15 Jan 2021
The main objective of this project is to evaluate the connectivity, diversity, and genetic structure in natural and restored populations of Acropora spp. using single nucleotide polymorphisms (SNPs) will allow higher resolution population genetics analyses, which will increase the effectiveness of the restoration programs in the Mesoamerican Reef. This project will generate information that will orientate reef restorers: 1. To better plan field trips during mass spawning events based on the geographical location of different genotypes. 2. To improve the management of coral colonies propagated in the nurseries by having better control of genotypes representation. 3. To select the out planting sites to enhance genotype diversity and gene flow between different sites. Also, the main results will be shared with the local community, site managers, key actors and academics in coral reef in Quintana Roo and Mesoamerican Reef.
During the last decades, coral cover in the Caribbean decreased beetwen 80% and 90%, mainly due to the loss of Acropora palmata and Acropora cervicornis populations. As a response to this decline, in different locations of the Mexican Caribbean, restoration programs have been developed. However, genetic diversity studies on coral species are very scarce and have not been integrated into the Mexican Caribbean restoration programs, due to the lack of resources and the complex logistics required. For this reason, the main objective of this project is to evaluate the connectivity, diversity, and genetic structure in natural and restored populations of Acropora spp. using single nucleotide polymorphisms (SNPs) in the Northern Mexican Caribbean.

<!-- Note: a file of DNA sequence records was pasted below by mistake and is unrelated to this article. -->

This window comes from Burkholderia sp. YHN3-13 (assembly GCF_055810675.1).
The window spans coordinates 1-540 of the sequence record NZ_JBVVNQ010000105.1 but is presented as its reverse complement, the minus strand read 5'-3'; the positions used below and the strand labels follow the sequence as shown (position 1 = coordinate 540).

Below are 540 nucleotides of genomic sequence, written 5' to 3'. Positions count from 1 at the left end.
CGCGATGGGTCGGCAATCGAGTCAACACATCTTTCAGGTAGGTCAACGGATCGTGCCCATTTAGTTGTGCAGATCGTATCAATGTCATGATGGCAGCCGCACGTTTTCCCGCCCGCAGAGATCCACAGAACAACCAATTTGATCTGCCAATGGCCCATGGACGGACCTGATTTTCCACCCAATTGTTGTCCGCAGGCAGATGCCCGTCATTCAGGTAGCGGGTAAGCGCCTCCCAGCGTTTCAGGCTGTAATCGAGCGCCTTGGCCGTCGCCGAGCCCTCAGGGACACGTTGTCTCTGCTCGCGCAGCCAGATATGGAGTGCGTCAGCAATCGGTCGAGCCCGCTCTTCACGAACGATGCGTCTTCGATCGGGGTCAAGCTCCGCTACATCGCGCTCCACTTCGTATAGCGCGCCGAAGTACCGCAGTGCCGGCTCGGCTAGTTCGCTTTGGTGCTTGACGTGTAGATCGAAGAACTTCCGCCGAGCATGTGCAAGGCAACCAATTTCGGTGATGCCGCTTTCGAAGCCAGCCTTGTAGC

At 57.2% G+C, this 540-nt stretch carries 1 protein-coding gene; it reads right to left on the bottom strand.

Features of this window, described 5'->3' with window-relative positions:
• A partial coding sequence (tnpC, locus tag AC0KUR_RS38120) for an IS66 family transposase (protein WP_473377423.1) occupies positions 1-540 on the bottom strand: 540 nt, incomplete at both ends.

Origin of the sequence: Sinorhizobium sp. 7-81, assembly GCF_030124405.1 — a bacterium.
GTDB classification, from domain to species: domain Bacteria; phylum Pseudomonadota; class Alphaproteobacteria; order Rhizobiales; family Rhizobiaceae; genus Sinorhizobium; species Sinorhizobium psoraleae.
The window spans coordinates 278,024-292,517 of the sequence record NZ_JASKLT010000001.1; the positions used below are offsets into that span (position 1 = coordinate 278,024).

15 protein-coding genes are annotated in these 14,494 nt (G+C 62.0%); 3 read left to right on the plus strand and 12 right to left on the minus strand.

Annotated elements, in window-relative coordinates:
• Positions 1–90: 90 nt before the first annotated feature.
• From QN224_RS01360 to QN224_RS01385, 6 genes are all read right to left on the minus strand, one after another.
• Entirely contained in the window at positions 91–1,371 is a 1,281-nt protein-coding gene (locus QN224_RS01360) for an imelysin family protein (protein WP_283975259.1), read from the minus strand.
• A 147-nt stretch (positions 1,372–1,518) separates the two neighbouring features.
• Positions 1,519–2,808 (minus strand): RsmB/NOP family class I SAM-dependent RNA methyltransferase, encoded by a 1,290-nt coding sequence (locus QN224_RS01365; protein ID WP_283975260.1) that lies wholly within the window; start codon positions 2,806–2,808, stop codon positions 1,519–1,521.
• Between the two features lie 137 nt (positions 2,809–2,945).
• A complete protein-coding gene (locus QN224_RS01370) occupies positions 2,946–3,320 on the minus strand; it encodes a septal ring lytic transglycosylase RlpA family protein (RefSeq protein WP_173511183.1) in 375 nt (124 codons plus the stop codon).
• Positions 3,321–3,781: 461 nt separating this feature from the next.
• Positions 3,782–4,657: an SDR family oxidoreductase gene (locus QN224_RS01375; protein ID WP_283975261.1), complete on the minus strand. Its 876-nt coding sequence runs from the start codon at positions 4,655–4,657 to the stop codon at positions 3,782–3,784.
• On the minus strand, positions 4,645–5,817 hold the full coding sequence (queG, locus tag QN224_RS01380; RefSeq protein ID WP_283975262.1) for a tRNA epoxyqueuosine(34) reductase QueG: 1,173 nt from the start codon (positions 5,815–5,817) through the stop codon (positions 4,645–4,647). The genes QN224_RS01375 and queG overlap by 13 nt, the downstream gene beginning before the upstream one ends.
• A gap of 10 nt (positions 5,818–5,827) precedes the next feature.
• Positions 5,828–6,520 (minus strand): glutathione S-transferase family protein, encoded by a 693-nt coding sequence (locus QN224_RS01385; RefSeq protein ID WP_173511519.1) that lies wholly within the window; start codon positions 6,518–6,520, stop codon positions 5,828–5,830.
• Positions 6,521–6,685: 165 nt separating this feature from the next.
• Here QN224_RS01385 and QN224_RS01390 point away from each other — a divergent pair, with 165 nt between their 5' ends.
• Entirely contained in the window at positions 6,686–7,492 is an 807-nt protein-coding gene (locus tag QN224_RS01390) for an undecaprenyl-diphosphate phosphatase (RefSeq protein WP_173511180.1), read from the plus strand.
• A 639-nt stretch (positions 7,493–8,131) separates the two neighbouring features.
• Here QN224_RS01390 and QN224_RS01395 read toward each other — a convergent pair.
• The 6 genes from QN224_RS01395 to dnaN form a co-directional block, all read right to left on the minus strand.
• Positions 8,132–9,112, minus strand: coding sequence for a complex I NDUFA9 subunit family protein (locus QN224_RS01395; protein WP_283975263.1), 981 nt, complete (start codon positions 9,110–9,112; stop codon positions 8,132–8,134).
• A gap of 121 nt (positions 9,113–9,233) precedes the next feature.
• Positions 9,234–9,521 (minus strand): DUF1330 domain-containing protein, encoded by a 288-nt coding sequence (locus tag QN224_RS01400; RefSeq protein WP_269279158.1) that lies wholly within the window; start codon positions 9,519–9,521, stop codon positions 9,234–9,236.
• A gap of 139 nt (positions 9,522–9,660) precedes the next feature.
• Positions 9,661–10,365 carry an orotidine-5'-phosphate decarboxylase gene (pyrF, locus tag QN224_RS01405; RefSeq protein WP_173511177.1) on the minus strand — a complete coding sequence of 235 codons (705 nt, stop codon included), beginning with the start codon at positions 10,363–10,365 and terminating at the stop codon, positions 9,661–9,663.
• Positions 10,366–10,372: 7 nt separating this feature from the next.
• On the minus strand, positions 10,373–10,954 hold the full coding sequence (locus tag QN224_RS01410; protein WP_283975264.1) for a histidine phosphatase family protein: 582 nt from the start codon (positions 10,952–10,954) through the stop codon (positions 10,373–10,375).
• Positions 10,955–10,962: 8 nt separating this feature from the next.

Besides, by georeferencing and identifying genotypes from donor colonies, different genotypes can be chosen for coral propagation, which will increase the likelihood of fertilization by sexual reproduction to enhance genetic diversity in transplanting areas. This work will advance in understanding the little-known natural populations diversity and geneflow of the two most important coral builders in the Mexican Caribbean. All this information will feedback and orientate better decision making to site managers. This work lies in a collaboration between academic institutions, government agencies, and NGOs, promoting genetic diversity conservation and connectivity in current and future Acropora spp. restoration projects. The main results will be shared with the local community and key actors fostering coral reefs restoration in the Mesoamerican Reef, through a conference, scientific papers and conservation magazines.